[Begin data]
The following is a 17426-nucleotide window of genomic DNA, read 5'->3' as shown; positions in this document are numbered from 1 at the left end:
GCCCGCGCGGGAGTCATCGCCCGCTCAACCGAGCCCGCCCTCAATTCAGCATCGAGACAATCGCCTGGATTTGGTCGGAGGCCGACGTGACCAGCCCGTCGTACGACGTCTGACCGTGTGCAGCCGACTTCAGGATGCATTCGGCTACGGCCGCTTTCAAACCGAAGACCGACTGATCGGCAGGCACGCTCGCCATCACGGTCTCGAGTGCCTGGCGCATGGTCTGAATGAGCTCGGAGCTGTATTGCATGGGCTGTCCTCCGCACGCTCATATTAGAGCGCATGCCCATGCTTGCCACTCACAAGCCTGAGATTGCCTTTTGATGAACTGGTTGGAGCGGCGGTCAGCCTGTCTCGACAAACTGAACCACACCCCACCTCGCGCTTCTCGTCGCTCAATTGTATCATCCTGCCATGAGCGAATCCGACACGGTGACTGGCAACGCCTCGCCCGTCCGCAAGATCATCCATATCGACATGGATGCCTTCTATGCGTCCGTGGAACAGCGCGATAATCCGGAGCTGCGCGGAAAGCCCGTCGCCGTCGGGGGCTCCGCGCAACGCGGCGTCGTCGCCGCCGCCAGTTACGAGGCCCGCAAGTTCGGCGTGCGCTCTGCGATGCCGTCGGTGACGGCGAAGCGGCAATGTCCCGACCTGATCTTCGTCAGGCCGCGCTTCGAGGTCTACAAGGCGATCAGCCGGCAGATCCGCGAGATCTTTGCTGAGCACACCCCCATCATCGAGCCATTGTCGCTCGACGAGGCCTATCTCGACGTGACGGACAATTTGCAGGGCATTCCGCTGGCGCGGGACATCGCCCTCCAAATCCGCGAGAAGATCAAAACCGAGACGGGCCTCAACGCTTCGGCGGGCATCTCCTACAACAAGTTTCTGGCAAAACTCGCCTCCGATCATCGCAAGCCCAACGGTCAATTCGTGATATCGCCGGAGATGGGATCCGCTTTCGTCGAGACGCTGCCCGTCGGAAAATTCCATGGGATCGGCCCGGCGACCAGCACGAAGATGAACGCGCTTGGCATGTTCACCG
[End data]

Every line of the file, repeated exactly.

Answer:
The following is a 17426-nucleotide window of genomic DNA, read 5'->3' as shown; positions in this document are numbered from 1 at the left end:
GCCCGCGCGGGAGTCATCGCCCGCTCAACCGAGCCCGCCCTCAATTCAGCATCGAGACAATCGCCTGGATTTGGTCGGAGGCCGACGTGACCAGCCCGTCGTACGACGTCTGACCGTGTGCAGCCGACTTCAGGATGCATTCGGCTACGGCCGCTTTCAAACCGAAGACCGACTGATCGGCAGGCACGCTCGCCATCACGGTCTCGAGTGCCTGGCGCATGGTCTGAATGAGCTCGGAGCTGTATTGCATGGGCTGTCCTCCGCACGCTCATATTAGAGCGCATGCCCATGCTTGCCACTCACAAGCCTGAGATTGCCTTTTGATGAACTGGTTGGAGCGGCGGTCAGCCTGTCTCGACAAACTGAACCACACCCCACCTCGCGCTTCTCGTCGCTCAATTGTATCATCCTGCCATGAGCGAATCCGACACGGTGACTGGCAACGCCTCGCCCGTCCGCAAGATCATCCATATCGACATGGATGCCTTCTATGCGTCCGTGGAACAGCGCGATAATCCGGAGCTGCGCGGAAAGCCCGTCGCCGTCGGGGGCTCCGCGCAACGCGGCGTCGTCGCCGCCGCCAGTTACGAGGCCCGCAAGTTCGGCGTGCGCTCTGCGATGCCGTCGGTGACGGCGAAGCGGCAATGTCCCGACCTGATCTTCGTCAGGCCGCGCTTCGAGGTCTACAAGGCGATCAGCCGGCAGATCCGCGAGATCTTTGCTGAGCACACCCCCATCATCGAGCCATTGTCGCTCGACGAGGCCTATCTCGACGTGACGGACAATTTGCAGGGCATTCCGCTGGCGCGGGACATCGCCCTCCAAATCCGCGAGAAGATCAAAACCGAGACGGGCCTCAACGCTTCGGCGGGCATCTCCTACAACAAGTTTCTGGCAAAACTCGCCTCCGATCATCGCAAGCCCAACGGTCAATTCGTGATATCGCCGGAGATGGGATCCGCTTTCGTCGAGACGCTGCCCGTCGGAAAATTCCATGGGATCGGCCCGGCGACCAGCACGAAGATGAACGCGCTTGGCATGTTCACCG